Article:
More timely now, I dare to say it. Visconti was a visionary you can say, but in his time it was more like looking back to a period. Now we are living in it.

In recent years you’ve adapted many film scripts for the stage. What is it that attracts you to the movies?

When I do a movie on stage I do an adaptation of the movie script, not of the movie. In this case I didn’t see the movie again. I saw it when I was young, and of course there are many images that are so strong in your mind. You can’t avoid them. But for me, it was very easy when I read the script to find my own aesthetics. If I don’t feel that immediately then I don’t do it. Because it makes no sense to repeat the aesthetics of a movie that has been made already.

Is it difficult working with a text that wasn’t intended for the stage?

One of the reasons why I started doing movie scripts on stage is because of the themes. And when you do a movie script on stage, most of the time it’s a world premiere. It’s as if you are doing Hamlet for the first time. That is for me a huge challenge: how to invent the theatrical world for this material. It pushes me further in my thinking about theater.


You seem to be a fan of Visconti. You previously adapted three other of his movie scripts: Rocco and His Brothers, Obsession, and Ludwig.

I was a movie freak when I was young. Actually, I didn’t go to the theater because I didn’t have much money. Movies were cheap, and I lived around the corner from a movie theater, so I went to the movies three or four times a week. I’m a child of the ’70s, and so I lived in the great times of American directors like Cassavetes, Scorsese, Coppola. Also, Italian movies were at a very high level as well as French movies. Then, German movies were just emerging. This was also a time when it was very normal for a theater director to be an opera director and a movie director. Fassbinder did it, Bergman did it, and later on Patrice Chéreau. And, of course, Visconti did it. His movies are like huge canvasses of cruelties of humanity, of cravings of humanity, of despair. As I said, I love family dramas, but not in itself. It has to be telling something about the world: the family as a kind of metaphor for the world. This is something Visconti always found in most of his movies. He has these very personal stories about very recognizable people against the bigger cosmos. He didn’t make very many movies, but every movie that he made dealt with something really specific and was different from the other. He was very much politically engaged.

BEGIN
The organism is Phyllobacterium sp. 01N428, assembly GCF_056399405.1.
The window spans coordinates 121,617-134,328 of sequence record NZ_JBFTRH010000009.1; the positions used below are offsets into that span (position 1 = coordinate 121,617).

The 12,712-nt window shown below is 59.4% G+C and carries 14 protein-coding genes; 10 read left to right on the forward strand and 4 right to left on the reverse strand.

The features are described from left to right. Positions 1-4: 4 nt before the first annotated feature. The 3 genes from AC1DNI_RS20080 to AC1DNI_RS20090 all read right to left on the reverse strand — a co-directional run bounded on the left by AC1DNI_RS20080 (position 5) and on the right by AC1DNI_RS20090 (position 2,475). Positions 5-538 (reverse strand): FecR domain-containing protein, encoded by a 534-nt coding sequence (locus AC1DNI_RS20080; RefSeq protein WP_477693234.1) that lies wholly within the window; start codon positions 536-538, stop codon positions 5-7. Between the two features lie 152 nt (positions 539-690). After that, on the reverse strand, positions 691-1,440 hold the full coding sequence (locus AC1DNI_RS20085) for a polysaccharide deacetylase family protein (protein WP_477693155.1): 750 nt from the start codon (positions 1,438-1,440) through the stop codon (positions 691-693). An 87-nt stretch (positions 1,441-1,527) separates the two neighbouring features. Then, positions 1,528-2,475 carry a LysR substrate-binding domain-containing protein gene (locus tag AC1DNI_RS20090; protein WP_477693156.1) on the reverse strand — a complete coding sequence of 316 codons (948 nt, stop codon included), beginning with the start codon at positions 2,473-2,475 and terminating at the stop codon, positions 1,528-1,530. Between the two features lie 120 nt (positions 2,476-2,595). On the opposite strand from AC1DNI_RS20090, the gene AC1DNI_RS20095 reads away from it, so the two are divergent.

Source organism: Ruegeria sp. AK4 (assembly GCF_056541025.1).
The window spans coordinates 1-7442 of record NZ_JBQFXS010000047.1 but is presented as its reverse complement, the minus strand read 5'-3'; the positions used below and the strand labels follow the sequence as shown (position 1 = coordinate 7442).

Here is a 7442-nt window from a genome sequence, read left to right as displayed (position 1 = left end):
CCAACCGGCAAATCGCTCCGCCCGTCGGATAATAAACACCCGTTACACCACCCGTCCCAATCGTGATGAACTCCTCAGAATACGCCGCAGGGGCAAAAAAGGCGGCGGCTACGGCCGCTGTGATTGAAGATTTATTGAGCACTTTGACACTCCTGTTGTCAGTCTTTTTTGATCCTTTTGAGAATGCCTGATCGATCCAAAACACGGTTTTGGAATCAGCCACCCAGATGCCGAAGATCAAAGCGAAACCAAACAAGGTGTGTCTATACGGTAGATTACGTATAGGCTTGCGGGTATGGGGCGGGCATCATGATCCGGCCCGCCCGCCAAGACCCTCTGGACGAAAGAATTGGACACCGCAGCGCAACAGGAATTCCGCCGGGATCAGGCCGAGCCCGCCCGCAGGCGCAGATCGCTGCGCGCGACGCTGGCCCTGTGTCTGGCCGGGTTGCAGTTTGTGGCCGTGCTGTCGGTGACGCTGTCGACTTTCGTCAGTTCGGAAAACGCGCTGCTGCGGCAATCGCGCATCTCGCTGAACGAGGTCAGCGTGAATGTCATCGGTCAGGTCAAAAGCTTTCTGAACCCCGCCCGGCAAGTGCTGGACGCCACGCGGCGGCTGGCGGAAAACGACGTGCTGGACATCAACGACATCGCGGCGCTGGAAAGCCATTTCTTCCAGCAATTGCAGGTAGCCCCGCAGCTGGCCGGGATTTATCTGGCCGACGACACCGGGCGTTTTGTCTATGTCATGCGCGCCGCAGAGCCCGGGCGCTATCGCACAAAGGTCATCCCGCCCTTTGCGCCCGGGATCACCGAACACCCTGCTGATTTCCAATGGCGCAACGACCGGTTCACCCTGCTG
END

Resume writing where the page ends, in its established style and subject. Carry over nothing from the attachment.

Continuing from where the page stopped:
Would you say there’s also a Shakespearean element to The Damned?

Visconti was a big classicist. The Oresteia is clearly there, a family drama with someone who is killed. Then there’s Macbeth. At a certain moment, this woman marries her lover. He’s not the normal successor, but he’s pushed by her into the kingdom [to become the head of the firm]. There’s a sexual energy between them that pushes them toward evil. That’s justified for total victory and for power—actually not to do anything with that power but just to own it. It’s a great script, really very well written.